Nightmares plague a group of suburban teens. A common figure haunts their dreams. He wears a tattered fedora hat and striped sweater. Burn marks cover his face and he has razor blades for finger nails.
With Halloween, John Carpenter gave us his version of the boogeyman in the corporal Michael Myers. With A Nightmare on Elm Street, writer/director Wes Craven goes further, painting Freddy Krueger as an ephemeral entity capable of invading your dreams. And should he kill you in dreamland, you die in real life. Often in a gruesome fashion.
This proves an inspired twist that plays to Craven’s strength. The dreamscape allows him to indulge in over-the-top set-pieces devoid of plausibility and logic. The real-life deaths showcase ingenious special effects, including a geyser of blood erupting from a bed and a scene where an invisible assailant drags a girl up a wall and across the ceiling before eviscerating her. Craven also demonstrates an ability to show without showing, such as when a cop says to an arriving paramedic, “You don’t need a stretcher up there, you need a mop.”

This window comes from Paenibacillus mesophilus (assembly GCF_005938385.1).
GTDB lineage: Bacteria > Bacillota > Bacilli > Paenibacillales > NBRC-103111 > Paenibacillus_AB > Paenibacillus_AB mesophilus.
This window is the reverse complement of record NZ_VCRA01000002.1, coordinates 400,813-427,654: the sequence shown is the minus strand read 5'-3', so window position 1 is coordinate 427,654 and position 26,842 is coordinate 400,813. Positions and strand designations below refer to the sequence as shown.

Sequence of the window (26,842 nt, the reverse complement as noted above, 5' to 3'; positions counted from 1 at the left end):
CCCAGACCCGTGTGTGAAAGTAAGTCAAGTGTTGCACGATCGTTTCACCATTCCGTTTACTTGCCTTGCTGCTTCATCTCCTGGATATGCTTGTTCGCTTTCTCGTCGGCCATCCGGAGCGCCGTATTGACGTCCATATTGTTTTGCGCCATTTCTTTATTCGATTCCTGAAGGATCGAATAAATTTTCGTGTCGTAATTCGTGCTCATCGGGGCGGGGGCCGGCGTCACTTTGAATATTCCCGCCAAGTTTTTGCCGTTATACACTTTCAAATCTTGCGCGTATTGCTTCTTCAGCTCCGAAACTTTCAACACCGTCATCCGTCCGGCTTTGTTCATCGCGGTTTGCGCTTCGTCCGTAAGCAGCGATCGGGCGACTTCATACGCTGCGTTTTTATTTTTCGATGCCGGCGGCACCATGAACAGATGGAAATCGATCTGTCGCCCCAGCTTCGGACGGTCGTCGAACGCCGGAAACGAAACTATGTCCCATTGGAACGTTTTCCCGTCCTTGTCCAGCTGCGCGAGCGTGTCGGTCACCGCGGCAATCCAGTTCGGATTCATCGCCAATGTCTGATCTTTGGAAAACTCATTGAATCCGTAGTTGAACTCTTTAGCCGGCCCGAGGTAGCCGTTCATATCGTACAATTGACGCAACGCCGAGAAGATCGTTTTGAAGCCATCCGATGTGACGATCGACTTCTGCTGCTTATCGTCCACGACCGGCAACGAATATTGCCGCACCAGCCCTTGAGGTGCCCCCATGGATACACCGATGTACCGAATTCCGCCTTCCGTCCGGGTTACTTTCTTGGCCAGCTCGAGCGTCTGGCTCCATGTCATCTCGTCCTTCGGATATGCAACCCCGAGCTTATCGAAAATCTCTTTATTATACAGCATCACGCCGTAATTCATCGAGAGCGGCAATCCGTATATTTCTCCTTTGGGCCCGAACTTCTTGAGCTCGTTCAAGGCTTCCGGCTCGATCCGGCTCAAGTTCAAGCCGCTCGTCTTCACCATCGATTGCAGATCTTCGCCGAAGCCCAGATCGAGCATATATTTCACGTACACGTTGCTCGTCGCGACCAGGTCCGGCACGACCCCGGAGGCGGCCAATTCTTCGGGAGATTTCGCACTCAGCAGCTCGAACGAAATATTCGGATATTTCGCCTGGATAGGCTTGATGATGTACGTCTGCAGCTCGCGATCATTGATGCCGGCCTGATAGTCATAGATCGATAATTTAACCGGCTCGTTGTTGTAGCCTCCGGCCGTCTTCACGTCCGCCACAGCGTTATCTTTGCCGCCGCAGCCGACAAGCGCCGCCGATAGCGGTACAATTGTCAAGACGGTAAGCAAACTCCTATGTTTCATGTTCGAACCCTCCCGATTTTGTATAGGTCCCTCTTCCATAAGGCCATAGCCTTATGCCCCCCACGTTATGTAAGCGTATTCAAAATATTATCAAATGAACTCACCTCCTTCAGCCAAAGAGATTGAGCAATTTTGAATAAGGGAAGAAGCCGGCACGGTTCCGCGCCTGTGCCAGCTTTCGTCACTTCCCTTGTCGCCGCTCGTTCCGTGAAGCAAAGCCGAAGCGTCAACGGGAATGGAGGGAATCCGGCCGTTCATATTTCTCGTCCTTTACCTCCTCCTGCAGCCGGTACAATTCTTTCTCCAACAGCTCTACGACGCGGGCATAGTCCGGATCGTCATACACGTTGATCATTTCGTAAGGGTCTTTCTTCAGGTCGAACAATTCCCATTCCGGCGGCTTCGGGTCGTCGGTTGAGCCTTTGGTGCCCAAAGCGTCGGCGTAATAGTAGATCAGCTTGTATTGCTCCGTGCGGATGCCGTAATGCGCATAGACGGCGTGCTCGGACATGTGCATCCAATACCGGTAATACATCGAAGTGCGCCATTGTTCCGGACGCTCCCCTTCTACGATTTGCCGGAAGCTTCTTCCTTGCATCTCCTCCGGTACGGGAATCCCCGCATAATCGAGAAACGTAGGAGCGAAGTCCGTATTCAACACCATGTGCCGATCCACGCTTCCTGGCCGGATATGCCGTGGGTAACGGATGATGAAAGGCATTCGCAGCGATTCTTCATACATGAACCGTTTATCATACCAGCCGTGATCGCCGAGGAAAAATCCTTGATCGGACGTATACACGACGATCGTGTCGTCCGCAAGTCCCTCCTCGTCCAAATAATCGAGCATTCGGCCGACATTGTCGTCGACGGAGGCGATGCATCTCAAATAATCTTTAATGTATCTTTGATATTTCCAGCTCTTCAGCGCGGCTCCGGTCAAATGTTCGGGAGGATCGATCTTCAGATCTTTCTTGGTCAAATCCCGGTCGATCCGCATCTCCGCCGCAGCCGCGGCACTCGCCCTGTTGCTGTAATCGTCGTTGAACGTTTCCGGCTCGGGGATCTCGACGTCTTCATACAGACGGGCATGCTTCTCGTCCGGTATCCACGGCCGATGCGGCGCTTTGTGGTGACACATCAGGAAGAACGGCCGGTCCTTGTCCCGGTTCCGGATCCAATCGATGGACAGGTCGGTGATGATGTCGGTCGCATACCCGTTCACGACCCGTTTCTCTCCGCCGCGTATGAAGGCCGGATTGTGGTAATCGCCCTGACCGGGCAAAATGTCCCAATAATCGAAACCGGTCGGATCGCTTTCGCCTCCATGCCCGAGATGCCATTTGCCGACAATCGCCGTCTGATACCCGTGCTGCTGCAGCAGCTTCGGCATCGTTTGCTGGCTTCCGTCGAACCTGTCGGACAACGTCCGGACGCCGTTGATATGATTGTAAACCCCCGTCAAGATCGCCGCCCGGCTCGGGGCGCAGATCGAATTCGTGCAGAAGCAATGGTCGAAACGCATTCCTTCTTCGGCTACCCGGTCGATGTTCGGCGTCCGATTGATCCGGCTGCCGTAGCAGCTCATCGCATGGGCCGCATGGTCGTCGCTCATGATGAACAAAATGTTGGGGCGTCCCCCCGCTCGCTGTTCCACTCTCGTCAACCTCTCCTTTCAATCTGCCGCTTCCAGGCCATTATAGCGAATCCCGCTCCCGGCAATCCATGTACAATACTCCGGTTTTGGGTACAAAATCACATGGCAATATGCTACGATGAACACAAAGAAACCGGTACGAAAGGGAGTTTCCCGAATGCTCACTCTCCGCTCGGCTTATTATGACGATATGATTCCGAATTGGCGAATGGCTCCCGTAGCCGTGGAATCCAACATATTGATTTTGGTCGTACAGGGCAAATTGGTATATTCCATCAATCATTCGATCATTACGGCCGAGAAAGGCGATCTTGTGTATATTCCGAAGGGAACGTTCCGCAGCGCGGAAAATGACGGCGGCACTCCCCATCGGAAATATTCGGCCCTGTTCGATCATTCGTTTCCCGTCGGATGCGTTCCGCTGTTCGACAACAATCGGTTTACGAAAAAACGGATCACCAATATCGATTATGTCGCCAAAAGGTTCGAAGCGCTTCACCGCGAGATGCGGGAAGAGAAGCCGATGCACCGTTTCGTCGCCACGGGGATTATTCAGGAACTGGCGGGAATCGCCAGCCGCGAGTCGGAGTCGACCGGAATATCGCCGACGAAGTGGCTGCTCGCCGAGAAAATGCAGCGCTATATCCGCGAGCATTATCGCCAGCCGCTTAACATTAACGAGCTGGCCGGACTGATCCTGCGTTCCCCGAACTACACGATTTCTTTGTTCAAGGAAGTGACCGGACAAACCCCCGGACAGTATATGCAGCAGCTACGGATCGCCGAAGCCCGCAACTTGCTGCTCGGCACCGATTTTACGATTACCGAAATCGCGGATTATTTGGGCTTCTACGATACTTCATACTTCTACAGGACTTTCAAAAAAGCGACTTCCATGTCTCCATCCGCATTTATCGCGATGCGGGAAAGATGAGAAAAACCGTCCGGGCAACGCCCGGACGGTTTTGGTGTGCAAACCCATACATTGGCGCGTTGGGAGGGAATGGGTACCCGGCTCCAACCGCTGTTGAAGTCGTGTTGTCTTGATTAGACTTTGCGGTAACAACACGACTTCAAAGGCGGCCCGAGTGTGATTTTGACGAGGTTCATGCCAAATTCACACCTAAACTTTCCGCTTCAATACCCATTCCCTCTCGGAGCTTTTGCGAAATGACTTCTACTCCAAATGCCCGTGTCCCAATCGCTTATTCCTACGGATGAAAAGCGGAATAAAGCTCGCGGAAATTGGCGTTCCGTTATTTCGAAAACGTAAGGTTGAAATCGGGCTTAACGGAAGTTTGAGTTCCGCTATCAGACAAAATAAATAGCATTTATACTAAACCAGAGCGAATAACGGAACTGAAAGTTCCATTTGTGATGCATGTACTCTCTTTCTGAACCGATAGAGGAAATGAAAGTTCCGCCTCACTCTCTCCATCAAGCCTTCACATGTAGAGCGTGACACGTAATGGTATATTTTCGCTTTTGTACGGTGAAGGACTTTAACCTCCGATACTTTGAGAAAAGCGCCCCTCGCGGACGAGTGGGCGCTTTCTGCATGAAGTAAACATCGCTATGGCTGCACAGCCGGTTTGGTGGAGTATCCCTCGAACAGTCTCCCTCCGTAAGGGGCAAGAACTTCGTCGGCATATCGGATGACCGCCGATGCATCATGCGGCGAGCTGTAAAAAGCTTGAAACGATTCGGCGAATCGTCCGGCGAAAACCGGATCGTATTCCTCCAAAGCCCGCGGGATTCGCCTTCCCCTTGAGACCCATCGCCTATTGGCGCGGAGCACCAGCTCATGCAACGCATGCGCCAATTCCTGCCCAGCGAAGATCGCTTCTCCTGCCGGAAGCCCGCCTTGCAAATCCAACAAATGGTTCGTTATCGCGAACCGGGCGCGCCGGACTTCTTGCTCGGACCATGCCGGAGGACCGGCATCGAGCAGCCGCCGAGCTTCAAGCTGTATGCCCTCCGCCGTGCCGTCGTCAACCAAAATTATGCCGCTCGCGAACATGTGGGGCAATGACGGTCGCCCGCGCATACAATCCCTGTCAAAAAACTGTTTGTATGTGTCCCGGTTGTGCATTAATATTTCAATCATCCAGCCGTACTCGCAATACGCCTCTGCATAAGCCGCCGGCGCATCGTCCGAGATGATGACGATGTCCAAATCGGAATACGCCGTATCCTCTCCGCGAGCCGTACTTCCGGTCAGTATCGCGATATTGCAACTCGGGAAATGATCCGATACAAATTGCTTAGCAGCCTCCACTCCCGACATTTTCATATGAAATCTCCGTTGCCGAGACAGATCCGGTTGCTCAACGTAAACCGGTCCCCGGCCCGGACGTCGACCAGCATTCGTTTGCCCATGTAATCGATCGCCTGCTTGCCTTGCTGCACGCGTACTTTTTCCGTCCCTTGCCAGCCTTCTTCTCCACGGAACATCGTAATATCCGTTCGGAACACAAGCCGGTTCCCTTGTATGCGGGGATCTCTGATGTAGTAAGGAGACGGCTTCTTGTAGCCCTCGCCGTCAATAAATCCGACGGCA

The cast proves a mixed bag. Like Brian De Palma, Craven casts for type. When this works, it provides an easy shorthand. John Saxon could be playing his character from Black Christmas. But others struggle. Ronee Blakley plays all her scenes with the same deadpan stupor. One suspects she was told her character was an alcoholic but given no further context. Heather Langenkamp charms as the girl-next-door heroine, but struggles with the melodramatic scenes opposite Saxon and Blakley.
Robert Englund proves the biggest surprise as Freddy. Though he lacks the series’ later one-liners, Englund does a good deal of laughing and roaring. Unlike the contemporary silent archetypes Michael Myers and Jason Voorhees, Englund delivers an articulate villain who relishes his role.
I’ve seen the film countless times and always forget the finale. Not the tag with the cringeworthy mannequin effects, but the third act, when Langenkamp sets a series of Home Alone style booby traps throughout the house. Working through Craven’s filmography, this proves a motif, beginning with The Last House on the Left, continuing in The Hills Have Eyes Part II, and now here. Now, I’m not suggesting Craven should have directed Home Alone, but maybe the sequel?
- A Nightmare on Elm Street Collection, Warner Bros., 2013↩